Hannah was from the Deep South, Mississippi in fact, and he wrote in a wicked vernacular so comparisons to Faulkner are inevitable (as well as Flannery O'Conner and Mark Twain), and people who love neat little boxes in their world might consider him "a regional writer," a master of Southern Gothic, but he was clearly more than that, and his influence ran as far and wide as the Big Muddy.

He died last year, and many writers came forward with their remembrances of the man in an article in Vanity Fair (March 3, 2010), among them Richard Ford.

“One great thing about Barry," said Ford, "was how, in his person, he managed to preserve the deep mystery of literary art. In that way he was like Faulkner, himself. Frontally, he presented you with what seemed to be a recognizable southern type—the swaggering, impudent, small-town, pool-hall residing, wise-cracking, occasionally bibulous little smart-ass. Who then incongruously but absolutely legitimately wowed and amazed you with his celestial-quality literary sentences and constructions that could've come from no other brain but his, and that you never forgot. Many people have had the experience of Barry's stories and novels changing their lives forever. I think that's precisely what he aimed for. He always said, ‘Shoot for the stars.’ And he surely did that. He was the real deal."

Amy Hempel, an old friend of Hannah and an excellent short story writer, said, “Barry was, and will always be, essential—as a writer and as a man with an exquisite, deep soul. His death is a world-changing loss for so many of us.”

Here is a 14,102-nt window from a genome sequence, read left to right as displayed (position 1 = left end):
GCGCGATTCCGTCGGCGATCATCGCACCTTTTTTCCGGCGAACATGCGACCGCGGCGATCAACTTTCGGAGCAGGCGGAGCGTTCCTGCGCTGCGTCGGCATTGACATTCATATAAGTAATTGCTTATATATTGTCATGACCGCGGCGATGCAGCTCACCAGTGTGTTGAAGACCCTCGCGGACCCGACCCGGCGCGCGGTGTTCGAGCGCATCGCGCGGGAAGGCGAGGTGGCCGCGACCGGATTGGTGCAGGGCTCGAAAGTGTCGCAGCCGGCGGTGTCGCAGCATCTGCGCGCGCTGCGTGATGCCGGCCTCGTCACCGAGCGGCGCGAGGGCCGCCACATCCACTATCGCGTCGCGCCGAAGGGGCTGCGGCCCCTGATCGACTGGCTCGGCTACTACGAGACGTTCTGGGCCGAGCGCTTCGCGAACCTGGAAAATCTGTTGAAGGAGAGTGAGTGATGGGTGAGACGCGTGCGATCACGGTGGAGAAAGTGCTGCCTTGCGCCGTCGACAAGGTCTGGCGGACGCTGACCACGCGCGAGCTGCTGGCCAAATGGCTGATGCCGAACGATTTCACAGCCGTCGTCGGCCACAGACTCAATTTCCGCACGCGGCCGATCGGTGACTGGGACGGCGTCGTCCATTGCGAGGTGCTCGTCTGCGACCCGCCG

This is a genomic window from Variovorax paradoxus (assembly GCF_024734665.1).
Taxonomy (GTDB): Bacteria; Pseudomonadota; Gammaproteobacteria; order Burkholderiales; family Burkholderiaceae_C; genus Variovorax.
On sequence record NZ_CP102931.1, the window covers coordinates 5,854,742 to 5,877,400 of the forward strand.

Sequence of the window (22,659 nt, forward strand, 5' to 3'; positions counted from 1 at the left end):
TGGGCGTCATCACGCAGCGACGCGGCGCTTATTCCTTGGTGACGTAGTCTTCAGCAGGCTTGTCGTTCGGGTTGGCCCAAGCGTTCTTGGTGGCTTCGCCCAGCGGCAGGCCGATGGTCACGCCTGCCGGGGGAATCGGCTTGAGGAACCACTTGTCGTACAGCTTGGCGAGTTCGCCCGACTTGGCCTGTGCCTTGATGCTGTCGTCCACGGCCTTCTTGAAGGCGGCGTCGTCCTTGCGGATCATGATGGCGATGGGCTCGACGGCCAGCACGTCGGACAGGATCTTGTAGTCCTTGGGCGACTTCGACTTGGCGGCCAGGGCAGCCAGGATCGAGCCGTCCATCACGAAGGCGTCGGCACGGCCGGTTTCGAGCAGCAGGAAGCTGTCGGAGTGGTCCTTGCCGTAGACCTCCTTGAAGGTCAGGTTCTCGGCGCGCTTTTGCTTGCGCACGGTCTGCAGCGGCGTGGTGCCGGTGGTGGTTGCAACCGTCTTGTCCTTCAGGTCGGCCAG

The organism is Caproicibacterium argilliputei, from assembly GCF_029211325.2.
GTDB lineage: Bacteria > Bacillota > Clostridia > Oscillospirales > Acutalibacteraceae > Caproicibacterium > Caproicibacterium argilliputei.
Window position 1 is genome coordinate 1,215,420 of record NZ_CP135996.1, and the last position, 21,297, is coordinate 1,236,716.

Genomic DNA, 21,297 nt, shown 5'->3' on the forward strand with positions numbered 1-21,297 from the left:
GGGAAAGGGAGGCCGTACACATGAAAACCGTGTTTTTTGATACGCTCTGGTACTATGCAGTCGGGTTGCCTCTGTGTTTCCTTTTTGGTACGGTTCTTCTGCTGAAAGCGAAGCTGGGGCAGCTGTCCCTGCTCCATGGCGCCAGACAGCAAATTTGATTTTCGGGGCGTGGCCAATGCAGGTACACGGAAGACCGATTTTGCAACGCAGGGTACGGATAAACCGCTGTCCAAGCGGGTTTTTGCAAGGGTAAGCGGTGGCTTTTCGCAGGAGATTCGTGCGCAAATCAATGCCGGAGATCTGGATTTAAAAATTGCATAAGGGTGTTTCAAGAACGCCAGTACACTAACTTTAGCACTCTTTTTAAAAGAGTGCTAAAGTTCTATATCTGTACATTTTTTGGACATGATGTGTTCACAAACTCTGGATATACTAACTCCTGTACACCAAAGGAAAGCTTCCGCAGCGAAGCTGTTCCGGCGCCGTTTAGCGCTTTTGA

His writing comes across at times both grim and humorous, gothic and gonzo, as informal as a backyard conversation with a drunken neighbor yet as incantatory as a voodoo spell. Pedantic professors may label him one thing or another, emboldened by their collective cowardice, but they're just following breadcrumbs through the woods. Hannah owns the woods. As he might say, enough phoney literary bullshit, let the man speak for himself. Here's the essay quoted above. Just click to enlarge it and read it.

Now if you're a writer get writing. I'd better get back to work myself. Coffee break's over. If you're a reader, a serious reader who likes good stories you've never heard before (as opposed to all those overly familiar, predictable stories, in print and on screen, that follow a cozy little formula and comfort rather than challenge) you could do worse than pick up a copy of "Ray" or "Airships." Now that's writing.

Tuesday, August 2, 2011


Gary Russo is a hardhat, a New York City MTA construction worker building the 2nd Avenue Subway in the booming summer heat. He could use a summer wind. Maybe you saw him online. His video has gone viral. Anyway, Russo does a spot on impression of Frank Sinatra. Here he sings "Summer Wind" during his lunchbreak, and then he goes right back to work.

These days it's getting to be subversive to stick up for working people. Maybe it's no different from the old red-baiting days when saying anything about "the working class" got you branded a dirty commie out to start a class war. You'd think we'd be past that by now, but siding with the "commoners" still looks suspicious to a lot of people, and some folks even think it's patriotic to be AGAINST the working class. Look around. We've got union-busting Republicans stealing workers' rights nationwide, and "pro-business" tycoons hopping into bed with lobbyists and politicians to deregulate corporations and screw the common man (and woman), hoodwink the gullible, and rip off the consumer. Multinational corporations have the power to run roughshod over the workers and consumers worldwide, all in the name of "it's-good-for-business." The working people don't have the billions--or the batteries of lawyers, legal loopholes and tax breaks--of the ultra rich, for a fair fight. Besides, they have to get up every morning and go to work. But once in a while they sing.

the young Sinatra; a working class hero?